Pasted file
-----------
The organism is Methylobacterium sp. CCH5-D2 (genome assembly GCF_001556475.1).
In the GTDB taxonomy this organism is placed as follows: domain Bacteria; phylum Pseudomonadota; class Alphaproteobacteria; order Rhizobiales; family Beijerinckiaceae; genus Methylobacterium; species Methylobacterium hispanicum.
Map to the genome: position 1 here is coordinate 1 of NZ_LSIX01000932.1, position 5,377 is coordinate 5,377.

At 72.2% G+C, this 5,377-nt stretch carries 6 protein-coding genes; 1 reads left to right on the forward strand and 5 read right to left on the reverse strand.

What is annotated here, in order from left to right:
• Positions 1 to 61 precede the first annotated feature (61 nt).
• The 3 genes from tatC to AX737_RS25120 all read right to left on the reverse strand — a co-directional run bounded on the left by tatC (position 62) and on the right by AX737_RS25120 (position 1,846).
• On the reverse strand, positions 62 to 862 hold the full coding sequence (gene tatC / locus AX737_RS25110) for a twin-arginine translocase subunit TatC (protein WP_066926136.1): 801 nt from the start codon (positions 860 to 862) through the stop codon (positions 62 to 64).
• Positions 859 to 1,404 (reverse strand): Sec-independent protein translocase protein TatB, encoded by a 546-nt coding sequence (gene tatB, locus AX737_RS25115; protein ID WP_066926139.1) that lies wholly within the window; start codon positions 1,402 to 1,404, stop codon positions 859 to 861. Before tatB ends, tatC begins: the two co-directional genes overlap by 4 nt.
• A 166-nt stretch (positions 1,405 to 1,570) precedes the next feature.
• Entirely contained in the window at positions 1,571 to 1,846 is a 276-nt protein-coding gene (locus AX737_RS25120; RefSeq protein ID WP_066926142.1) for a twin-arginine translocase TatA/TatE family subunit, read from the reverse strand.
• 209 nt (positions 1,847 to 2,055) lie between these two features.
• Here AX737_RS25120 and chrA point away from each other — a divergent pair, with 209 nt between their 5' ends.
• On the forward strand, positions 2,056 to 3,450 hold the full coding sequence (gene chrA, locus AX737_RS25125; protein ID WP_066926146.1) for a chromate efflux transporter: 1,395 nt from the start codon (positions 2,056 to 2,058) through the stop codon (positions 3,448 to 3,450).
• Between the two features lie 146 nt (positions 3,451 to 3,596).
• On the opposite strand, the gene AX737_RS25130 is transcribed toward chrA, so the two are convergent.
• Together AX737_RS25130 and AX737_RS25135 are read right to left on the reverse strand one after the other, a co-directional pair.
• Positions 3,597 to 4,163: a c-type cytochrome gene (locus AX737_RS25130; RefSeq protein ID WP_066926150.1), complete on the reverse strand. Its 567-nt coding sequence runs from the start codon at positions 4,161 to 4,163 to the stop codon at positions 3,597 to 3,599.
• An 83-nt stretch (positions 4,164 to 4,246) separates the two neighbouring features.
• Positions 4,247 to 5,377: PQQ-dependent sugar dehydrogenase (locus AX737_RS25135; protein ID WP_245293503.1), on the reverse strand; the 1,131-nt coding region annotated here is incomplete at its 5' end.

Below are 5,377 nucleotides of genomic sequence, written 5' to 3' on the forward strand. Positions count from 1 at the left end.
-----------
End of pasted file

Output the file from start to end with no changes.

The organism is Methylobacterium sp. CCH5-D2 (genome assembly GCF_001556475.1).
In the GTDB taxonomy this organism is placed as follows: domain Bacteria; phylum Pseudomonadota; class Alphaproteobacteria; order Rhizobiales; family Beijerinckiaceae; genus Methylobacterium; species Methylobacterium hispanicum.
Map to the genome: position 1 here is coordinate 1 of NZ_LSIX01000932.1, position 5,377 is coordinate 5,377.

At 72.2% G+C, this 5,377-nt stretch carries 6 protein-coding genes; 1 reads left to right on the forward strand and 5 read right to left on the reverse strand.

What is annotated here, in order from left to right:
• Positions 1 to 61 precede the first annotated feature (61 nt).
• The 3 genes from tatC to AX737_RS25120 all read right to left on the reverse strand — a co-directional run bounded on the left by tatC (position 62) and on the right by AX737_RS25120 (position 1,846).
• On the reverse strand, positions 62 to 862 hold the full coding sequence (gene tatC / locus AX737_RS25110) for a twin-arginine translocase subunit TatC (protein WP_066926136.1): 801 nt from the start codon (positions 860 to 862) through the stop codon (positions 62 to 64).
• Positions 859 to 1,404 (reverse strand): Sec-independent protein translocase protein TatB, encoded by a 546-nt coding sequence (gene tatB, locus AX737_RS25115; protein ID WP_066926139.1) that lies wholly within the window; start codon positions 1,402 to 1,404, stop codon positions 859 to 861. Before tatB ends, tatC begins: the two co-directional genes overlap by 4 nt.
• A 166-nt stretch (positions 1,405 to 1,570) precedes the next feature.
• Entirely contained in the window at positions 1,571 to 1,846 is a 276-nt protein-coding gene (locus AX737_RS25120; RefSeq protein ID WP_066926142.1) for a twin-arginine translocase TatA/TatE family subunit, read from the reverse strand.
• 209 nt (positions 1,847 to 2,055) lie between these two features.
• Here AX737_RS25120 and chrA point away from each other — a divergent pair, with 209 nt between their 5' ends.
• On the forward strand, positions 2,056 to 3,450 hold the full coding sequence (gene chrA, locus AX737_RS25125; protein ID WP_066926146.1) for a chromate efflux transporter: 1,395 nt from the start codon (positions 2,056 to 2,058) through the stop codon (positions 3,448 to 3,450).
• Between the two features lie 146 nt (positions 3,451 to 3,596).
• On the opposite strand, the gene AX737_RS25130 is transcribed toward chrA, so the two are convergent.
• Together AX737_RS25130 and AX737_RS25135 are read right to left on the reverse strand one after the other, a co-directional pair.
• Positions 3,597 to 4,163: a c-type cytochrome gene (locus AX737_RS25130; RefSeq protein ID WP_066926150.1), complete on the reverse strand. Its 567-nt coding sequence runs from the start codon at positions 4,161 to 4,163 to the stop codon at positions 3,597 to 3,599.
• An 83-nt stretch (positions 4,164 to 4,246) separates the two neighbouring features.
• Positions 4,247 to 5,377: PQQ-dependent sugar dehydrogenase (locus AX737_RS25135; protein ID WP_245293503.1), on the reverse strand; the 1,131-nt coding region annotated here is incomplete at its 5' end.

Below are 5,377 nucleotides of genomic sequence, written 5' to 3' on the forward strand. Positions count from 1 at the left end.